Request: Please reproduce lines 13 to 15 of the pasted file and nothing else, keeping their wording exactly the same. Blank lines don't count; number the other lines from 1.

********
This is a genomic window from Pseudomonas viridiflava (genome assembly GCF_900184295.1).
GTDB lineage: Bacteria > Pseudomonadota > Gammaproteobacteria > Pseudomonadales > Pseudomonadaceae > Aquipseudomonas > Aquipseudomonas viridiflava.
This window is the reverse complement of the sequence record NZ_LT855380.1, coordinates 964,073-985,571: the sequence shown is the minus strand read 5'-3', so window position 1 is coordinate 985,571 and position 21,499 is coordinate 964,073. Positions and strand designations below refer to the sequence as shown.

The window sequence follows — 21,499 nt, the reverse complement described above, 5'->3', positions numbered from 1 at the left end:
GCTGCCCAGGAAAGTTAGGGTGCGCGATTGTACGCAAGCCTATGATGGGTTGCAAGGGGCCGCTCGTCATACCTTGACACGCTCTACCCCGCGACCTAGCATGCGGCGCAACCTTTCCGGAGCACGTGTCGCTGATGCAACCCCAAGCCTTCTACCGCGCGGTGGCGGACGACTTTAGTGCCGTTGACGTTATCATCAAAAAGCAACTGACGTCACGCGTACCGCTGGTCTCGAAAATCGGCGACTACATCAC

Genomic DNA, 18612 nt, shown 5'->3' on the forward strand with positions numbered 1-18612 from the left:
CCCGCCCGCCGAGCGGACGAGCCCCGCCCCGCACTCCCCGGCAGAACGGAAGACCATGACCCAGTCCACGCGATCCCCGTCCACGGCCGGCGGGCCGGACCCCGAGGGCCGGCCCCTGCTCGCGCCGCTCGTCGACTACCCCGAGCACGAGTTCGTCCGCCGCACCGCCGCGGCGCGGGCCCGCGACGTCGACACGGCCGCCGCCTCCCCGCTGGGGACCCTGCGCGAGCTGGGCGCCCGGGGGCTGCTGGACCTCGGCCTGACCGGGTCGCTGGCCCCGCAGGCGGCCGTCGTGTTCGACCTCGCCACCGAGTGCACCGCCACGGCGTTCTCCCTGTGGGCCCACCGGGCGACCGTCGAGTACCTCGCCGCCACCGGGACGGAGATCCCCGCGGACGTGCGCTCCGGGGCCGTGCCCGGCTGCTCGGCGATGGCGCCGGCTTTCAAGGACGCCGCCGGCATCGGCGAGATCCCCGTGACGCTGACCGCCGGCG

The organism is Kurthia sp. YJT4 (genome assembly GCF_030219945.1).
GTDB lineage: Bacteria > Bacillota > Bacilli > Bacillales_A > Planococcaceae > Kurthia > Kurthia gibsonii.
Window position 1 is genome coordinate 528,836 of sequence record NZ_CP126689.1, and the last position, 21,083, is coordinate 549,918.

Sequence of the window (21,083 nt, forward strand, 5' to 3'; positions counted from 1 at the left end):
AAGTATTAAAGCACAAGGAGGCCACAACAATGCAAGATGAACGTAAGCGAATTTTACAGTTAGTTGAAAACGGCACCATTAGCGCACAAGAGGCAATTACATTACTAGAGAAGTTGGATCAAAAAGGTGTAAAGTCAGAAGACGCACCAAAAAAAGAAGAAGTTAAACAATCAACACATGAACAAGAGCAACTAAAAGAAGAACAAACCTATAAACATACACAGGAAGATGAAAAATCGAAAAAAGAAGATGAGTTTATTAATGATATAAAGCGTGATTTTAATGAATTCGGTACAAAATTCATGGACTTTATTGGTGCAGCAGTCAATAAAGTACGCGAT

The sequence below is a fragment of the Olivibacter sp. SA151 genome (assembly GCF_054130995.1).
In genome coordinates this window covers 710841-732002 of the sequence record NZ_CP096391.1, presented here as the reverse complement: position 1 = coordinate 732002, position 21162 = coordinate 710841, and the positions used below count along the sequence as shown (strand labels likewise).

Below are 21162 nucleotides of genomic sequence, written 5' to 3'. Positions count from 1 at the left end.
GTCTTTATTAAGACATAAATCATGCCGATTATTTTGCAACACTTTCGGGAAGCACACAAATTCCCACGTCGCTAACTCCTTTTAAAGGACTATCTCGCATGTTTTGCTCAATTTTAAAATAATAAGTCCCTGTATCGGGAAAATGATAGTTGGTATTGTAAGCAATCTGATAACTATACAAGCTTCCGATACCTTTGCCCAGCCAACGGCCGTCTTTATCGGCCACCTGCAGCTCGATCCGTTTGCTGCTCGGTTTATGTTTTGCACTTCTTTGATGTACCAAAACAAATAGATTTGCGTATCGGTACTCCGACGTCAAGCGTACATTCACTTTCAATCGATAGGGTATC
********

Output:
The sequence below is a fragment of the Olivibacter sp. SA151 genome (assembly GCF_054130995.1).
In genome coordinates this window covers 710841-732002 of the sequence record NZ_CP096391.1, presented here as the reverse complement: position 1 = coordinate 732002, position 21162 = coordinate 710841, and the positions used below count along the sequence as shown (strand labels likewise).

Below are 21162 nucleotides of genomic sequence, written 5' to 3'. Positions count from 1 at the left end.